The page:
TGIF! Here’s a look at what’s happening today:

Hooligan hunting

BANKS OF THE TWENTYMILE RIVER, Alaska — The Last Frontier state is known for its fishing and hunting opportunities. At the peak of salmon fishing season, highways get crowded with RVs and trucks towing boats. People fly in from around the world for the chance to catch the prized King salmon.

Fishing is more humble when the catch is eulachon, also known as hooligan, or candlefish (the oily fish when dried can be used as a candle). Gear costs, at most, in the low hundreds, not tens of thousands of dollars. Success lies in catching lots of the silver 10-to-12 inch fish.

Numbers are important to the eulachon species too. A lot are caught by predators but a single female that survives to spawn can lay as many as 25,000 eggs.

Eulachon show up in Alaskan rivers in April or May, just the time of year when many Alaskans are getting to the bottom of their freezer and the end of the meat, fish, greens and berries they spent the summer and fall prior hunting, fishing, and gathering.

To read more of Joaqlin Estus’ story, click here.


Alaska Native wins distinguished award

Ernestine Saankaláxt’ Hayes, Tlinget, was named the Rasmuson Foundation 2021 Distinguished Artist.

Hayes is of the Eagle moiety, a member of the Wolf House of the Kaagwaantaan clan of the Lingít (Tlingit) nation. Her writing has received critical acclaim, and explores the complexities of Indigenous identity, according to a news release.

Ernestine Saankaláxt’ Hayes, Tlinget, was named the Rasmuson Foundation 2021 Distinguished Artist. (Photo courtesy of the Rasmuson Foundation)

“Ernestine Hayes is, simply put, a gifted writer whose way of describing the world changes the reader,” Diane Kaplan, foundation president and CEO, said in a statement. “Her own story is beyond what most of us could imagine. As she will tell you, she’s experienced homelessness. She’s been broke. She lost her home to fire. Yet she remains incredibly giving with her time, talent and spirit, full of light and compassion.”

The award includes $40,000.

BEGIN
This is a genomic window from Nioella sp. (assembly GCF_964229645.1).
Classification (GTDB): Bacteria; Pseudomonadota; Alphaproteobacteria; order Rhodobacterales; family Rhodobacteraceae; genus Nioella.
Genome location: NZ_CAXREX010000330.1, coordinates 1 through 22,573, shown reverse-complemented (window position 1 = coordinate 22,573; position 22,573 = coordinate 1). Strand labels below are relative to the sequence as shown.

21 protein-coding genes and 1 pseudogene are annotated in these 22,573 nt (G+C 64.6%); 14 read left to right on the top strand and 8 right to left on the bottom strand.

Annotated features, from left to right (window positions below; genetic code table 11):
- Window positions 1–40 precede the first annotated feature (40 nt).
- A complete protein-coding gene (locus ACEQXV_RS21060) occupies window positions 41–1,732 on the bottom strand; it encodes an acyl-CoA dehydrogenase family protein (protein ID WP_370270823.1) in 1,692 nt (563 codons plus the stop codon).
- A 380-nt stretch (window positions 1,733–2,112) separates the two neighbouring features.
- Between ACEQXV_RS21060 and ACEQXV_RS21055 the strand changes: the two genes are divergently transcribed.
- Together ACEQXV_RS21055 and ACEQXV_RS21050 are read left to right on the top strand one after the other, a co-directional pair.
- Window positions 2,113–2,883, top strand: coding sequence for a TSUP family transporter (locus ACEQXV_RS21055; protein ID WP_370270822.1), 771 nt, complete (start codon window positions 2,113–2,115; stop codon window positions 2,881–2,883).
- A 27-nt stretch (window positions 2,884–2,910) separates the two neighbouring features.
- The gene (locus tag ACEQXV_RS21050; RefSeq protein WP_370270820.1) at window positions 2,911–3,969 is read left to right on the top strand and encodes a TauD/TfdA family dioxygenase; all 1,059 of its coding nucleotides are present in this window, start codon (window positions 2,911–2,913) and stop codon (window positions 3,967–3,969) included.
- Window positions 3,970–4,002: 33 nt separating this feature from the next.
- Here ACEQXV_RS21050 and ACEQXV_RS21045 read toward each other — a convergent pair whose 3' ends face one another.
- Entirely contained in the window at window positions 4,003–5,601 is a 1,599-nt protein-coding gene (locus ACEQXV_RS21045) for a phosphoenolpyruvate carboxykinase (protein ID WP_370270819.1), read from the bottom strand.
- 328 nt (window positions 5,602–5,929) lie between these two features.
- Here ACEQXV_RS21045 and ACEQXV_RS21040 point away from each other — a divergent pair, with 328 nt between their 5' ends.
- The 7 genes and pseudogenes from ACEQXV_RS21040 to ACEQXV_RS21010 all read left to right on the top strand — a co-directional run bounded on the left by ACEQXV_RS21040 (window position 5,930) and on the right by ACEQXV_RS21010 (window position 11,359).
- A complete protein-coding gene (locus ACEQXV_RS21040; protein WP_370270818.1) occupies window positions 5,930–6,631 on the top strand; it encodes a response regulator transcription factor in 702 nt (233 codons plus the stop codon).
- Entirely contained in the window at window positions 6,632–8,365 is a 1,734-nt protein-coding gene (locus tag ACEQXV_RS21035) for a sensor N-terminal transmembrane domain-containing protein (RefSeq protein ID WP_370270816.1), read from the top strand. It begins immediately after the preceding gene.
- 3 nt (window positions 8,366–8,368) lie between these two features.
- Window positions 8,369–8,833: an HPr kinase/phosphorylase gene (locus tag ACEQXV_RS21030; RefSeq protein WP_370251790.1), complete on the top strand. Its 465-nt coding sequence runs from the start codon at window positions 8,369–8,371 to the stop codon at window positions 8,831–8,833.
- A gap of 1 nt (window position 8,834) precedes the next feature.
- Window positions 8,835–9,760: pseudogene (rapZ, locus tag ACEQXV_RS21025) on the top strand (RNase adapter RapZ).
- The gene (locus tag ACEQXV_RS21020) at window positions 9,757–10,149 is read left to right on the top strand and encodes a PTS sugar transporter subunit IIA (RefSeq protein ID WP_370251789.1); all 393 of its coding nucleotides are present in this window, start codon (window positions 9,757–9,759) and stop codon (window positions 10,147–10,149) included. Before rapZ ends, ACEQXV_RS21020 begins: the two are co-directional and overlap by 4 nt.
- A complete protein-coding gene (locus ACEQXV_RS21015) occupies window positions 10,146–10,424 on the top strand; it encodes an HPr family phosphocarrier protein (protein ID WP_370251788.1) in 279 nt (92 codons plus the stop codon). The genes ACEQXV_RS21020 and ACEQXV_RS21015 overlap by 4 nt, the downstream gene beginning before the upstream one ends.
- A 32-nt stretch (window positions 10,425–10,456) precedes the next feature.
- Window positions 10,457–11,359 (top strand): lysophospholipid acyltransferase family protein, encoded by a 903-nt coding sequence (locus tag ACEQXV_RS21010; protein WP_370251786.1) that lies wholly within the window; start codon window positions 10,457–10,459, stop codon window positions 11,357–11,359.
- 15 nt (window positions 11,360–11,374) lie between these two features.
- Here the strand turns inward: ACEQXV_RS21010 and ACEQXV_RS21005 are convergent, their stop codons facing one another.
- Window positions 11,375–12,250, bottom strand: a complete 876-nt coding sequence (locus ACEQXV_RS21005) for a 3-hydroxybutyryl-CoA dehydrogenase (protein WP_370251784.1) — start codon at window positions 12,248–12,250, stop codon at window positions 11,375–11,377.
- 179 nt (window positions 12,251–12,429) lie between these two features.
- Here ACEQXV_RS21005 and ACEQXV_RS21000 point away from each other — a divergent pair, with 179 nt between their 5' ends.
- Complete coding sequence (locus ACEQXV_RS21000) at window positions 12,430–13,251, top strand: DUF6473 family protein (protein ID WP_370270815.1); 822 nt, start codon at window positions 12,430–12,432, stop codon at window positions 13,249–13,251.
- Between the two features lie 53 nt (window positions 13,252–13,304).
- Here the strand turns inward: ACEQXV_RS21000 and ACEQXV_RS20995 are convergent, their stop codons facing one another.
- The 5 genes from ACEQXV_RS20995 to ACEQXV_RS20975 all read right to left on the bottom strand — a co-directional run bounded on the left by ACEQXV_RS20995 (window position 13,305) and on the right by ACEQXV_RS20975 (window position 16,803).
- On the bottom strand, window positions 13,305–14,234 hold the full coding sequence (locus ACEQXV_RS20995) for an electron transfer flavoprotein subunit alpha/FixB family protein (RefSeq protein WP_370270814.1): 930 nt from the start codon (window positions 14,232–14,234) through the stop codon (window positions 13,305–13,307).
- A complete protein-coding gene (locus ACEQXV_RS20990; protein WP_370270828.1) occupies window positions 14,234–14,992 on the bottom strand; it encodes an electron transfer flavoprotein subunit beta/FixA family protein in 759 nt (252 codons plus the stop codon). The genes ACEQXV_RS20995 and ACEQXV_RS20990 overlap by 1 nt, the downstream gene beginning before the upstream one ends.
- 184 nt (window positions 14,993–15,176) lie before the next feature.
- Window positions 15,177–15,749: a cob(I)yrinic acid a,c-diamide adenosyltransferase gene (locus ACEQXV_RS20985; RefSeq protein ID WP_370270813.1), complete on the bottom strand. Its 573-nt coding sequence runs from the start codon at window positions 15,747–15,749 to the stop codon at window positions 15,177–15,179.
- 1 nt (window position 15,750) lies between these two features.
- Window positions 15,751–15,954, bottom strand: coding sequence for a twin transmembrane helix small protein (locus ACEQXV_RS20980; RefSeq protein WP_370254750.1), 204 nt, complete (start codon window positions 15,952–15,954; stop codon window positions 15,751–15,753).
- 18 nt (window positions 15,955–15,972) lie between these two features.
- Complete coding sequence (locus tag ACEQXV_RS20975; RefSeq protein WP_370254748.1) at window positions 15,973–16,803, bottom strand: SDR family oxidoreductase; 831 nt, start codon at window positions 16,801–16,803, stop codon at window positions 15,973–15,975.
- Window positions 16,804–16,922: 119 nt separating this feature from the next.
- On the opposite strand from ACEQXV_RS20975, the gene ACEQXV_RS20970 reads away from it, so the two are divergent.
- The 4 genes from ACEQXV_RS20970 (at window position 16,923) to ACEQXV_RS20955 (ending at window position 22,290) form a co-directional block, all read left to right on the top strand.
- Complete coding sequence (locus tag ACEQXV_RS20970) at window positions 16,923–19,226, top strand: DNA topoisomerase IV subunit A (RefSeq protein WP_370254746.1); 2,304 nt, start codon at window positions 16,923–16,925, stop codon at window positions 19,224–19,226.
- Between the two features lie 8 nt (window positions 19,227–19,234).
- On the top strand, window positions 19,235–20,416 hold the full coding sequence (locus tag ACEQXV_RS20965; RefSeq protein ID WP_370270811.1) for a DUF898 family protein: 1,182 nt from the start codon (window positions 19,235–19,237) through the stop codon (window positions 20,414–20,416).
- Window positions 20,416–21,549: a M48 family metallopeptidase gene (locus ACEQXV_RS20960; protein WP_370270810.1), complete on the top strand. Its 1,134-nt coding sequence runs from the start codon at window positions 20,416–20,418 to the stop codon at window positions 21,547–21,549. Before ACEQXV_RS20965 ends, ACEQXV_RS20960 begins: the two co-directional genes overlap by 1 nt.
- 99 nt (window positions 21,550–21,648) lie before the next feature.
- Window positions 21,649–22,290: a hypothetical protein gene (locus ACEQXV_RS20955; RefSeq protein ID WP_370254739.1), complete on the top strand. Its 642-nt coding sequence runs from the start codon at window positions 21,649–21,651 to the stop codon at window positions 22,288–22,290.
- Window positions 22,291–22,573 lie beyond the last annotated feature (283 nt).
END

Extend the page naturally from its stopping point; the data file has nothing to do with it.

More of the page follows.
The first Indigenous hip hop awards

The first Indigenous hip hop awards show is taking place this weekend in Canada for those interested in Indigenous hip hop artists from the United States, First Nations Canada and Indigenous artists from such places as Jamaica, Australia and India.

The two-day celebration of Indigenous Hip Hop runs May 22nd - 23rd from our host city of Winnipeg, Manitoba on the original lands of the Dene people, Dakota, Anishinaabe, Cree, Oji-Cree, Treaty 1 Territory, and on the homeland of the Metis Nation.

For details, click here.

Sign up here to get ICT's newsletter

What happened to the land?

Indian Country Today needs your help. Was there an Indian boarding school or mission school in your area? Is the school building still there? Is something else operating there?

Most of the boarding schools are now closed, but many were built on lands allocated, granted or sold by the U.S. government, including some that had been tribal lands. Questions still linger about the properties.

Please use this form to provide Indian Country Today and reporter Stewart Huntington with details about any schools in your community. Help us find answers to what happened to the land.

Cherokee election night results to be online

Results from the June 5 election on the Cherokee Nation will be made available online, according to the Cherokee Phoenix, a move that will replace the practice of posting precinct outcomes on windows at the Election Commission office.

The election that includes multiple tribal council seats is scheduled from 7 a.m. to 7 p.m. on June 5. Early voting is an option on May 29, June 1, 2 and 3.

As of early May, 75,543 Cherokee Nation citizens were registered to vote.

For more information, click here.

From social media:

The latest:

What we’re reading:

We want your tips, but we also want your feedback. What should we be covering that we’re not? What are we getting wrong? Please let us know. Email

ICT logo bridge